Scripture and discussion
Have a young man read 1 Peter 3:8 while the other young men follow in their scriptures.
What does it mean to be of one mind? (To be unified in doing righteous things.)
In what way was Bill and Tom’s quorum not of one mind? (They did not include Tom or Bill in the group.)
Ask the following questions, and have the young men silently consider how they would respond to each question:
Are we of one mind?
Do we have compassion for each other?
Are we courteous?
Do we show genuine concern?
Share with the young men a personal experience in which you felt alone. Tell the young men how the experience affected you and how it was resolved. If possible, the example should show how a quorum or quorum member was instrumental in helping you feel a part of the group.
Showing Love and Brotherhood for Each Other
Give each of the young men a strand of rope that you have taken from a larger piece of rope. Ask each one to break his strand by pulling on both ends of it (the strands should be thin enough for all to succeed). Now ask the young men to bring their broken strands to the front of the room and lay them next to each other. Show a length of strong rope and ask two young men to pull on opposite ends of the rope to try to break it. After a short time of trying, have them be seated.
Why were you able to break the strands and not the rope? (The rope has more strands and is interwoven.)
Compare the rope to the quorum. Help the young men realize that when they unite together, the quorum becomes strong. When they are not of one mind, the quorum is weak, like the individual strands of the rope.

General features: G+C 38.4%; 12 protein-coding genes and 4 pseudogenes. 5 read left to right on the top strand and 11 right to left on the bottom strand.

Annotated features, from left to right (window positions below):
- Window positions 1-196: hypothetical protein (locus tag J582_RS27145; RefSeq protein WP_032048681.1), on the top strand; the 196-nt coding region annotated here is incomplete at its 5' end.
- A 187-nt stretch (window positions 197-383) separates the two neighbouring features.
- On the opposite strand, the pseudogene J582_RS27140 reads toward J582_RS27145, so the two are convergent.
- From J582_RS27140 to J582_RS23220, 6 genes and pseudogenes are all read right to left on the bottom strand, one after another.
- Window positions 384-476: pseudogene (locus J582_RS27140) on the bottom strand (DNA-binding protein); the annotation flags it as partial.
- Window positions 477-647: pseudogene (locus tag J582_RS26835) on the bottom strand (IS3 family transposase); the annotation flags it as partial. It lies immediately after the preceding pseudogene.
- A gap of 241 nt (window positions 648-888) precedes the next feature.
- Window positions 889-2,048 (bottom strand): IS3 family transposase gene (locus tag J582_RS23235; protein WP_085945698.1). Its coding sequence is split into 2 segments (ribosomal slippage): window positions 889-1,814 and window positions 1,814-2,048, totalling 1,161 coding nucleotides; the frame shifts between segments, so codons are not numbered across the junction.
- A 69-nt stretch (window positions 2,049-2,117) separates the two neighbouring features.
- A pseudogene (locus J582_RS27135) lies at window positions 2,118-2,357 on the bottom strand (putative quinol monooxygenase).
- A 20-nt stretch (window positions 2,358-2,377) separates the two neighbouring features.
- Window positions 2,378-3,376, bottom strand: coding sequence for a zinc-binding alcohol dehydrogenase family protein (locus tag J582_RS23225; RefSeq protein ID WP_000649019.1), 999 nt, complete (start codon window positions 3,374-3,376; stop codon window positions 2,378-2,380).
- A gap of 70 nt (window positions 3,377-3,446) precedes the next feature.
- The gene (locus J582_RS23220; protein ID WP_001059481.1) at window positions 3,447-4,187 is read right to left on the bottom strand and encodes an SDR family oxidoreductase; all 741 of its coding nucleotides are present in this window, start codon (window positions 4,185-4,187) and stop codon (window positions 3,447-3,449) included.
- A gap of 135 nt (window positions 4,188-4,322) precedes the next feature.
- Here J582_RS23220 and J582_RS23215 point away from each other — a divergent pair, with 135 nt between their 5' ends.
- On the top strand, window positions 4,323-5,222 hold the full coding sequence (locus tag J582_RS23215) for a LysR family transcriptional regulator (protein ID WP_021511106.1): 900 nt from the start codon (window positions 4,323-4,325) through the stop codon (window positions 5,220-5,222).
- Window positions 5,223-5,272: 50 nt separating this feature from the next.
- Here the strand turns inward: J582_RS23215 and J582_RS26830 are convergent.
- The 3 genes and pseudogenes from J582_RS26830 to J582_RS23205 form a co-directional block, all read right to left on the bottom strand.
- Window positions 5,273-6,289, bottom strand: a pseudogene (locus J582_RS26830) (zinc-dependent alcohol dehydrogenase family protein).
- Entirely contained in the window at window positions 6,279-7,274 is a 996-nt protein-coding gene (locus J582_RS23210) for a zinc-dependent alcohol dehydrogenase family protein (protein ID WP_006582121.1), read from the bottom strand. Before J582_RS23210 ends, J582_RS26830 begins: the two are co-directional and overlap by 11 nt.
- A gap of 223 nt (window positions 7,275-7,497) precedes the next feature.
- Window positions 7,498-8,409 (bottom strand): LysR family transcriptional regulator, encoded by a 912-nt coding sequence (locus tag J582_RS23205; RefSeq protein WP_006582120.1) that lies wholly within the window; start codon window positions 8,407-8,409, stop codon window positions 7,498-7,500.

What can we do to increase the brotherhood and unity of our quorum?
As the young men discuss their ideas, write their responses on the chalkboard. Suggestions might include doing service projects as a quorum; playing team athletics together; having a testimony meeting; working together to reactivate a member of the quorum; performing priesthood responsibilities together; and doing recreational, spiritual, or educational activities as a quorum.
Scripture and discussion
Have a young man read Doctrine and Covenants 38:24 while the other young men follow in their scriptures.
How are we all brothers? (We are all children of our Heavenly Father and brethren in the priesthood.)
What does it mean to esteem our brother as ourself? (To watch out for him, help him.)
Have a young man read John 10:17–18.
Tell the young men that our Savior loved us so much that he laid down his life for us. Indeed, he performed his greatest act of love and sacrifice as he atoned for our sins. Emphasize that one of the best ways we can show gratitude for his love is to show love for the members of our quorum.
Explain that young men can serve the Lord in their priesthood callings by being friendly, helpful, and interested in each other. We should respect one another’s privacy and personal feelings, but we should also remember not to do anything that would make a fellow priesthood holder feel alone or unwanted.
As the story about Tom and Bill illustrated, we need each other. A young man nearly drowned because he was on his own without support from his group. Less-active young men can “drown” spiritually for the same reason. There is safety in companionship. We are all brothers and should treat each other with kindness.
Review the counsel about friends given on pages 12–13 of
Share your testimony with the young men about the importance of priesthood brotherhood. Allow those young men who would also like to bear their testimonies to do so.